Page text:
Two newsworthy items debuted this month, launching the issue of chronic disease-and what can be done to reverse current trends-into the media. A new report by the Institute of Medicine, Accelerating Progress in Obesity Prevention, laid out key recommendations and strategies for preventing chronic disease. Following on its heels was The Weight of the Nation, a 4-part HBO documentary highlighting the scope of the problem, and the myriad contributing factors. At a time when rates of type 2 diabetes, heart disease, stroke, and even some cancers are reaching unprecedented levels, costing the nation over $190 billion a year, these resources-coming from some of the nation's leading health agencies- serve as a clear call to action to reverse these trends.
The media plays a powerful role in influencing the public, and as the IOM report and HBO documentary continue to make headlines, the resulting upswing in media attention provides a prime opportunity to elevate the importance of healthy community environments, and reinforce the role that governments and corporations play in shaping health. Here are some media bites:
- The New York Times quoted a producer of the HBO documentary: "It's not a coincidence that the foods that are marketed the most are the foods that are the most processed and the most profitable...Those foods shape the cravings of the public. That then shapes the diet and is now shaping the nation." And while he acknowledged the role of personal responsibility, he reinforced the broader message by adding "you cannot say that all these people have lost all their willpower...There's clearly something more powerful going on."
- "People have heard the advice to eat less and move more for years, and during that time a large number of Americans have become obese," stated an IOM committee member in Reuters article. "That advice will never be out of date. But when you see the increase in obesity you ask, what changed? And the answer is, the environment. The average person cannot maintain a healthy weight in this obesity-promoting environment."
- The Boston Globe opens their recent piece with: "Obesity, once seen as a failure of personal responsibility and lack of willpower, has been repackaged...as a complicated phenomenon that's largely resulting from societal pressures that make it far easier for us to commute by car rather than by bike and to eat McDonald's rather than steamed vegetables with tofu."
These stories, along with countless others, indicate progress in shifting the public discourse on healthy eating and activity environments--away from a sole focus on individuals, and toward the social and environmental factors at play. Despite this overall messaging-with a refreshing acknowledgment of non-existent parks, unsafe streets, fast food restaurants on every corner, and junk food advertisements at every turn-the language used to illustrate the problem still tends to default to individual-focused, stigmatizing phrases. Phrases like "Americans...are simply too fat," and references to "expanding waistlines" crept into the coverage, most of which inevitably circled back to the issues of "weight," "fat," and "obesity." Too often, the images that accompany the headlines zoom in on overweight individuals, rather than depicting sidewalks in disrepair or egregious food advertisements clearly intended for children.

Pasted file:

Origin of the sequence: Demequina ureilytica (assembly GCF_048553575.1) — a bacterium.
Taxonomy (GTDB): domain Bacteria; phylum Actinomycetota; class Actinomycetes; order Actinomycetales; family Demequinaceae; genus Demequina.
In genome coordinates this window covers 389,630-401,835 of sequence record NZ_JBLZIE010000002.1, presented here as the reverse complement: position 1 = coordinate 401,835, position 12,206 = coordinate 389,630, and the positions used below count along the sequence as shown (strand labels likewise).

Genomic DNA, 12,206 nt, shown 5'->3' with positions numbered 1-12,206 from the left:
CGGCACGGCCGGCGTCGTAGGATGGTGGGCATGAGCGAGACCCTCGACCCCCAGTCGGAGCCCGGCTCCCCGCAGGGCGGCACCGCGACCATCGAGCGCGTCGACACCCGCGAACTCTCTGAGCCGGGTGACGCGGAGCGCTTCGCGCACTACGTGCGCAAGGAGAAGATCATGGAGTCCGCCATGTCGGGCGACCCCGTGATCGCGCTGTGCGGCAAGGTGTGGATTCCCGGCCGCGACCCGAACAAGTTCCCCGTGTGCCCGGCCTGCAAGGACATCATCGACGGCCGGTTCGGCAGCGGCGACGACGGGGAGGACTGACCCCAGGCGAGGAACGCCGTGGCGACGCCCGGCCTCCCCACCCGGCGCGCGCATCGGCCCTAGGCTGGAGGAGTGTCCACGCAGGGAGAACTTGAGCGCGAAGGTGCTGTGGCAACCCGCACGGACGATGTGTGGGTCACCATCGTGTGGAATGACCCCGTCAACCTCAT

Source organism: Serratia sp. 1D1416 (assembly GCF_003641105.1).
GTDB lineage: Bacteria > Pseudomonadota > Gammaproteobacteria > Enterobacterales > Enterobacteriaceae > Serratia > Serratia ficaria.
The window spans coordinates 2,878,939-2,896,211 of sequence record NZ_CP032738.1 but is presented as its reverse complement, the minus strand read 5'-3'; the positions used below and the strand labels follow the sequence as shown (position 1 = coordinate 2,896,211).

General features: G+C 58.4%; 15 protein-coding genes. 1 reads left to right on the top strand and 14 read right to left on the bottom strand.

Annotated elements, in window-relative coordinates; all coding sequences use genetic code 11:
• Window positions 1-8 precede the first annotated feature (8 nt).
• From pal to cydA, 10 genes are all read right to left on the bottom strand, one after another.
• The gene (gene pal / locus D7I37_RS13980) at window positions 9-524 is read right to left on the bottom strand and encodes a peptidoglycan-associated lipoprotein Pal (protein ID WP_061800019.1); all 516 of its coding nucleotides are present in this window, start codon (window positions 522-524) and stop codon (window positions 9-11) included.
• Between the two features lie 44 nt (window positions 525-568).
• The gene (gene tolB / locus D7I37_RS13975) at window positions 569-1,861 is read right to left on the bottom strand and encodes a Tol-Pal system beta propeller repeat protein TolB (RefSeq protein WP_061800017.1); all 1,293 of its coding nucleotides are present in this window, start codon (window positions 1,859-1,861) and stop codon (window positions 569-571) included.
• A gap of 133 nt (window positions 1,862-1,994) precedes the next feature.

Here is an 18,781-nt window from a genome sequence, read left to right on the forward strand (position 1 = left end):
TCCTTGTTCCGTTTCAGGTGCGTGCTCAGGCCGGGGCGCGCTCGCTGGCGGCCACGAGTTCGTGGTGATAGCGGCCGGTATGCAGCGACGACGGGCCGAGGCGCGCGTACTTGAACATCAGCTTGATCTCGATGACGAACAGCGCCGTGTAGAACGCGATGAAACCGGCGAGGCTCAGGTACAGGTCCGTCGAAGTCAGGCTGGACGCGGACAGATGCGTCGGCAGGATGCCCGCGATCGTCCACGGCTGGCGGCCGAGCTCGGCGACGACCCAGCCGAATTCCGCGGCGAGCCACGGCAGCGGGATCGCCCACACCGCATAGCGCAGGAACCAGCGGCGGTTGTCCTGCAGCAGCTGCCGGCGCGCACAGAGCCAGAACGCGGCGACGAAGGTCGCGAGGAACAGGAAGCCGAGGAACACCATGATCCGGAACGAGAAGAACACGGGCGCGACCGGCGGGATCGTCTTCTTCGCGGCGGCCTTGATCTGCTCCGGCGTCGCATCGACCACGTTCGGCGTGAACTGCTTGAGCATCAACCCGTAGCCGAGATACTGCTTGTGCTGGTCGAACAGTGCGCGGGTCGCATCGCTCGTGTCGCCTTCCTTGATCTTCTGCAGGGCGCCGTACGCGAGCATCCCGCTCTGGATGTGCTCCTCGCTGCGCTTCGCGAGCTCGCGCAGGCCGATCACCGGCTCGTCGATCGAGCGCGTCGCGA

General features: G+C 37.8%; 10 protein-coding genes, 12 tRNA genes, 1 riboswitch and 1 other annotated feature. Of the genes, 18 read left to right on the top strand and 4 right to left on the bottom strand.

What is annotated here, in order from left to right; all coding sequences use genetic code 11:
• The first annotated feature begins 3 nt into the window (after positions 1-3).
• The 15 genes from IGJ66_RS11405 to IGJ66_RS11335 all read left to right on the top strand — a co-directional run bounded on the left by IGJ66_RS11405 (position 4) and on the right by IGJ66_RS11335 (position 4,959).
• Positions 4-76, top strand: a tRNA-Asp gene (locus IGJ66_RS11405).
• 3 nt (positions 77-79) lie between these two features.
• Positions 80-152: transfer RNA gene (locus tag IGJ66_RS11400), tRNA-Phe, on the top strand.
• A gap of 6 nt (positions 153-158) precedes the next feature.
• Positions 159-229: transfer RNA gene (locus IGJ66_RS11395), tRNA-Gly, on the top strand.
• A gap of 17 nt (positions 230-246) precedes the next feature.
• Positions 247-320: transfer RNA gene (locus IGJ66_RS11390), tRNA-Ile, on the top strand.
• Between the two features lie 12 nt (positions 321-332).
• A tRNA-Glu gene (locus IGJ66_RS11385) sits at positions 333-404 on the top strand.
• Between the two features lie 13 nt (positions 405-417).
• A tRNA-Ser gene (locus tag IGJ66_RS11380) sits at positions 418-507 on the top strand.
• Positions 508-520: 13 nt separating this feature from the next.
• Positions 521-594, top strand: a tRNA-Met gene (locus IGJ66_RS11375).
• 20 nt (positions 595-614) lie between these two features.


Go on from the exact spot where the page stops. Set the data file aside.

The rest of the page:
"Obesity is merely a symptom of a much bigger problem," Berkeley Media Studies Group noted in a recent blog. Honing in on obesity in and of itself inadvertently shifts the source of the problem (and, in effect, the solution) onto the individual, obscuring the critical need for environmental and policy-driven solutions (read more about the importance of framing and language in The O Word: Why the Focus on Obesity is Harmful to Community Health and The Problem with Obesity). Nevertheless, the recent HBO documentary and IOM report have captured the public's attention, and laid out clear directives for action for policymakers, health professionals, and community members to make health-promoting environments the norm for all.
- Send a letter to the editor or post an online comment in response to related news coverage you come across, highlighting the importance of environmental and policy solutions to advance health. See our quick tips on getting a letter published.
- Join Strategic Alliance in standing up for equitable access to physical activity opportunities and a healthy, sustainable food system. Read and endorse our sign-on letters letters: Safe Places to Play and Be Active and Setting the Record Straight: Nutrition and Health Professionals Define Healthful Food.
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